TTC - Foundations of Western Civilization
48 lectures of 30 minutes - 460 mb - mp3
by Thomas Noble
You can discover the essential nature, evolution, and perceptions of Western civilization from its humble beginnings in the great river valleys of Iraq and Egypt to the dawn of the modern world. Grasp History over Thousands of Years
From the late stages of the Agricultural Revolution to the doorstep of the Scientific Revolution, this course will cover roughly 3000 BCE to AD 1600, when the "foundations" of the modern West come into view. Cover vast amounts of territory
Discover a Treasure of Rich Historical Detail
- Begin in the ancient Near East and move to Greece, then to Rome
- Explore the shape and impact of ancient empires, including Persia, Alexander the Great, and Rome
- Consider Western Europe to watch Europe gradually expand physically and culturally
- Examine the globalization of Western civilization with the Portuguese and Spanish voyages of exploration and discovery.
This course rewards the desire for useful generalization and theory. But it also highlights the telling detail on which history can turn. Professor Noble's guidance allows you to comprehend the ongoing presence of the Roman Empire, the ceaseless influence of a 20-year golden age in Athens, the living struggle between Abraham's three great religions, and much more.
Professor Noble seeks to delight the mind with the "Aha!" experience: "That's why we do that!" "That's where that word came from!" "That's why those people won!" (In the last revelation, metals and horses figure more prominently than social virtues.) A lavish treasure of rich detail.
* The Greek Dark Ages (c. 1100 to 700 B.C.) went "dark," at least in part, because the Greeks forgot how to write—the only people in human history known to have lost literacy after having once attained it.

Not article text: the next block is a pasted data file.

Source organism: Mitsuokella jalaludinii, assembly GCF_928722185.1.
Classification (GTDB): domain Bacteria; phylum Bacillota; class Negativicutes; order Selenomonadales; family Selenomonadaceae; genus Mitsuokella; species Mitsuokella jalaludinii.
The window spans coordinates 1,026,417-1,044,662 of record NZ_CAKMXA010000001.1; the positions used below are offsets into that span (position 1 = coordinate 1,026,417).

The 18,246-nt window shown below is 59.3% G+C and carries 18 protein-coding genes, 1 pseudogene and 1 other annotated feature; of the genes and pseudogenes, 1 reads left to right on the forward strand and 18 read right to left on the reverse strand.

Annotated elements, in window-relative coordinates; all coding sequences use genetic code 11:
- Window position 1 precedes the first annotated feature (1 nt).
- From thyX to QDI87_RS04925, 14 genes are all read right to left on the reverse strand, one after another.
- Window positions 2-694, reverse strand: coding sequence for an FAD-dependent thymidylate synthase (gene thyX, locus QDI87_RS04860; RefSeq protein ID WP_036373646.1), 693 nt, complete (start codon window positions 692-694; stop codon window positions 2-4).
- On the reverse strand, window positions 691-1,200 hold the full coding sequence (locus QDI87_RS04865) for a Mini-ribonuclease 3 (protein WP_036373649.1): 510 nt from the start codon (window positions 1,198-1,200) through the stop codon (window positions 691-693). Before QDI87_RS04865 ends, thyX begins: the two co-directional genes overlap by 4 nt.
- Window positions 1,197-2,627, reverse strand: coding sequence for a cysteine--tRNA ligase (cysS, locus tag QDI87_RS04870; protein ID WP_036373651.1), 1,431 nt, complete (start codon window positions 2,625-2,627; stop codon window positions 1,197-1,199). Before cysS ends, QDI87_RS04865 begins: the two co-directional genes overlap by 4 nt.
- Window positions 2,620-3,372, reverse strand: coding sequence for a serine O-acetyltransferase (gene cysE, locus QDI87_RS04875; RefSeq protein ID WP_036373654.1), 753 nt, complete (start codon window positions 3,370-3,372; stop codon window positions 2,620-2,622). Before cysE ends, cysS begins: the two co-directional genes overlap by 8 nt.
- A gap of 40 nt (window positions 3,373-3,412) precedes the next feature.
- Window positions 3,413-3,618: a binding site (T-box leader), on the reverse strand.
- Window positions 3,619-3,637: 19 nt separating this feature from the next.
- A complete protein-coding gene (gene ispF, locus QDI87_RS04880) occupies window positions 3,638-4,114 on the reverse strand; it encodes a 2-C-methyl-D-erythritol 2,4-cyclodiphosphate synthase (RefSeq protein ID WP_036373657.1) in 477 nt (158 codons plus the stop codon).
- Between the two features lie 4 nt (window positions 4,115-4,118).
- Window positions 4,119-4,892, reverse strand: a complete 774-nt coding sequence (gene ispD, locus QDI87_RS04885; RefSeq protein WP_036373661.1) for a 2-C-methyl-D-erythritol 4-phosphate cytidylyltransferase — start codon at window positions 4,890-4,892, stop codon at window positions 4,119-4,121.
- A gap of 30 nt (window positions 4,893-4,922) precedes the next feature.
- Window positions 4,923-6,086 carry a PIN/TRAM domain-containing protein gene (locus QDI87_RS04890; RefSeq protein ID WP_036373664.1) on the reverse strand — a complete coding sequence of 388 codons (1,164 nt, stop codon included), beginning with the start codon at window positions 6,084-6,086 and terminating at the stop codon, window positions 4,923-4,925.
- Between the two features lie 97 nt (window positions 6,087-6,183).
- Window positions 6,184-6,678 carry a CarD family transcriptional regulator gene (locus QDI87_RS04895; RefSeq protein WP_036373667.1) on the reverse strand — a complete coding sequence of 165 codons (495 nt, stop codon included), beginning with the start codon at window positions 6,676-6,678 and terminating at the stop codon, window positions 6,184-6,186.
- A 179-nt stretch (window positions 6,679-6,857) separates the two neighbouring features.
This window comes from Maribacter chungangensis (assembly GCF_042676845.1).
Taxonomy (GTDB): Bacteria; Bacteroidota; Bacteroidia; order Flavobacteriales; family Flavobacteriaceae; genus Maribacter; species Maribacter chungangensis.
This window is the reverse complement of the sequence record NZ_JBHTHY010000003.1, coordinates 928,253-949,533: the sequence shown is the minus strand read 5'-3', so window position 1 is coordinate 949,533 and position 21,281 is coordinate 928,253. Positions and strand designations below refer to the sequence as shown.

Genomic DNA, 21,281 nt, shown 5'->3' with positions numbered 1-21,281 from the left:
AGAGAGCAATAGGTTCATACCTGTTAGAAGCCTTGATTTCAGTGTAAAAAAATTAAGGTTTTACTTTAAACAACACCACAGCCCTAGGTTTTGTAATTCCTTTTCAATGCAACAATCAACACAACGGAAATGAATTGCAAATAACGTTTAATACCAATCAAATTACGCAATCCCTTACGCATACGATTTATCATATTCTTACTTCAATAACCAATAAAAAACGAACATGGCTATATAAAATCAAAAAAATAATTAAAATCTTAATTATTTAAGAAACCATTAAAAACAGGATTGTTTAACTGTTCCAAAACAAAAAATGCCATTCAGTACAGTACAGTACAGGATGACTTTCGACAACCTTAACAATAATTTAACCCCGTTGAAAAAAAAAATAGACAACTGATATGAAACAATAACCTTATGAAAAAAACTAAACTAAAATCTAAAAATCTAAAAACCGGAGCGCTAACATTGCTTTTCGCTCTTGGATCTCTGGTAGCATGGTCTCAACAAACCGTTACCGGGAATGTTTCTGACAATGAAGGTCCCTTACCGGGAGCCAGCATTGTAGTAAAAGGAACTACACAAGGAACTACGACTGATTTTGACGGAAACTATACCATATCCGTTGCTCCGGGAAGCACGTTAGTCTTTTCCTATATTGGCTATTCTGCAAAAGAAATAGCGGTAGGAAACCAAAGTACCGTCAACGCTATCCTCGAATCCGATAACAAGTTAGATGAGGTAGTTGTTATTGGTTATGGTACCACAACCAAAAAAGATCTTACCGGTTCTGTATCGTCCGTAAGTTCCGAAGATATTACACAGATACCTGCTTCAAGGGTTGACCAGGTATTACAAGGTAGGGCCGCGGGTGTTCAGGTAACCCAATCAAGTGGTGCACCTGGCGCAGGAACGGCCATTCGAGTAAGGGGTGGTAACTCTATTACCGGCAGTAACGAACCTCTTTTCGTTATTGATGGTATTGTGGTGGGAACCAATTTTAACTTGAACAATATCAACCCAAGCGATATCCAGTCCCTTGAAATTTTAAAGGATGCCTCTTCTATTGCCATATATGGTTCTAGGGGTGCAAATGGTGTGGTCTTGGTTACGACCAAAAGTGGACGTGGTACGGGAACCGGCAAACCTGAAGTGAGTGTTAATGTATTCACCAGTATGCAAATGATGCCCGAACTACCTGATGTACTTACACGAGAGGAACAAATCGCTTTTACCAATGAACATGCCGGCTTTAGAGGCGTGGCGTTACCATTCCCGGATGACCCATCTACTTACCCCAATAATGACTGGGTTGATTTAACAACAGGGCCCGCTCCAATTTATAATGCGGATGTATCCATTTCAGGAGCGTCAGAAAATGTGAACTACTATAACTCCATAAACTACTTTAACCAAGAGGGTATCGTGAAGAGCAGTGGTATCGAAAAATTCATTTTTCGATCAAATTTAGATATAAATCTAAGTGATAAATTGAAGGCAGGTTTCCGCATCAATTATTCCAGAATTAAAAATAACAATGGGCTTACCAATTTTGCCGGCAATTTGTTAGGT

* The architects of the Parthenon, to achieve the optical illusion of perfect straightness, subtly angled the building's columns so that, if extended, they would meet a mile and a quarter above the temple's roof—over its exact center.
* Although fewer than 200 books (including classical texts) survive from before the year 800, the 9th century—meaning the literate monastic establishment fostered by Charlemagne—has left us more than 6,000.
* The city of Florence, at the height of the Renaissance, had no university, but this was compensated somewhat by Lorenzo de'Medici, who was spending 50 percent of the city's annual budget on books for his Medicean Academy's library.
* Christopher Columbus, in what was perhaps a bit of "spin" from a practiced self-promoter, based his plan for reaching the East Indies by sailing west partly on suppositions about the Earth's size that had been known to be false since Hellenistic times. Course Lecture Titles
1. “Western,” “Civilization,” and “Foundations”
2. History Begins at Sumer
3. Egypt—The Gift of the Nile
4. The Hebrews—Small States and Big Ideas
5. A Succession of Empires
6. Wide-Ruling Agamemnon
7. Dark Age and Archaic Greece
8. The Greek Polis—Sparta
9. The Greek Polis—Athens
10. Civic Culture—Architecture and Drama
11. The Birth of History
12. From Greek Religion to Socratic Philosophy
13. Plato and Aristotle
14. The Failure of the Polis and the Rise of Alexander
15. The Hellenistic World
16. The Rise of Rome
17. The Roman Republic—Government and Politics
18. Roman Imperialism
19. The Culture of the Roman Republic
20. Rome—From Republic to Empire
21. The Pax Romana
22. Rome's Golden and Silver Ages
23. Jesus and the New Testament
24. The Emergence of a Christian Church
25. Late Antiquity—Crisis and Response
26. Barbarians and Emperors
27. The Emergence of the Catholic Church
28. Christian Culture in Late Antiquity
29. Muhammad and Islam
30. The Birth of Byzantium
31. Barbarian Kingdoms in the West
32. The World of Charlemagne
33. The Carolingian Renaissance
34. The Expansion of Europe
35. The Chivalrous Society
36. Medieval Political Traditions, I
37. Medieval Political Traditions, II
38. Scholastic Culture
39. Vernacular Culture
40. The Crisis of Renaissance Europe
41. The Renaissance Problem
42. Renaissance Portraits
43. The Northern Renaissance
44. The Protestant Reformation—Martin Luther
45. The Protestant Reformation—John Calvin
46. Catholic Reforms and "Confessionalization"
47. Exploration and Empire
48. What Challenges Remain?